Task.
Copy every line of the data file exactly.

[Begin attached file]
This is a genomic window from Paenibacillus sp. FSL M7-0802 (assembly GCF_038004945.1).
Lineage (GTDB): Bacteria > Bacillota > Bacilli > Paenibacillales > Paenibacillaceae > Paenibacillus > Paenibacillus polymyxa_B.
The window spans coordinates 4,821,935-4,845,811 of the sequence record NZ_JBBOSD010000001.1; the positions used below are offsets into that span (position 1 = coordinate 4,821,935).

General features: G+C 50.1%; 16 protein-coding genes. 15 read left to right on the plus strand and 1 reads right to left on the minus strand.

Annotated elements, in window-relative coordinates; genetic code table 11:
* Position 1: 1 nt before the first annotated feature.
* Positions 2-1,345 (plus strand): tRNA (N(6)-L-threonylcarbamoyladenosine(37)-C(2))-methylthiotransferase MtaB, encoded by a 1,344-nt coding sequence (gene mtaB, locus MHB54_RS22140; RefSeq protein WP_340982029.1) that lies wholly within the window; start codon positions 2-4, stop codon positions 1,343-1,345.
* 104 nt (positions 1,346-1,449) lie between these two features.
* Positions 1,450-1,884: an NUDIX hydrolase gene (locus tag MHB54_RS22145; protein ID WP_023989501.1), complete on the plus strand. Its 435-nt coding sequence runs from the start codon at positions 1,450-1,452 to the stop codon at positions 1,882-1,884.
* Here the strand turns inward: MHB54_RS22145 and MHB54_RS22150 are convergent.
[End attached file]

This is a genomic window from Paenibacillus sp. FSL M7-0802 (assembly GCF_038004945.1).
Lineage (GTDB): Bacteria > Bacillota > Bacilli > Paenibacillales > Paenibacillaceae > Paenibacillus > Paenibacillus polymyxa_B.
The window spans coordinates 4,821,935-4,845,811 of the sequence record NZ_JBBOSD010000001.1; the positions used below are offsets into that span (position 1 = coordinate 4,821,935).

General features: G+C 50.1%; 16 protein-coding genes. 15 read left to right on the plus strand and 1 reads right to left on the minus strand.

Annotated elements, in window-relative coordinates; genetic code table 11:
* Position 1: 1 nt before the first annotated feature.
* Positions 2-1,345 (plus strand): tRNA (N(6)-L-threonylcarbamoyladenosine(37)-C(2))-methylthiotransferase MtaB, encoded by a 1,344-nt coding sequence (gene mtaB, locus MHB54_RS22140; RefSeq protein WP_340982029.1) that lies wholly within the window; start codon positions 2-4, stop codon positions 1,343-1,345.
* 104 nt (positions 1,346-1,449) lie between these two features.
* Positions 1,450-1,884: an NUDIX hydrolase gene (locus tag MHB54_RS22145; protein ID WP_023989501.1), complete on the plus strand. Its 435-nt coding sequence runs from the start codon at positions 1,450-1,452 to the stop codon at positions 1,882-1,884.
* Here the strand turns inward: MHB54_RS22145 and MHB54_RS22150 are convergent.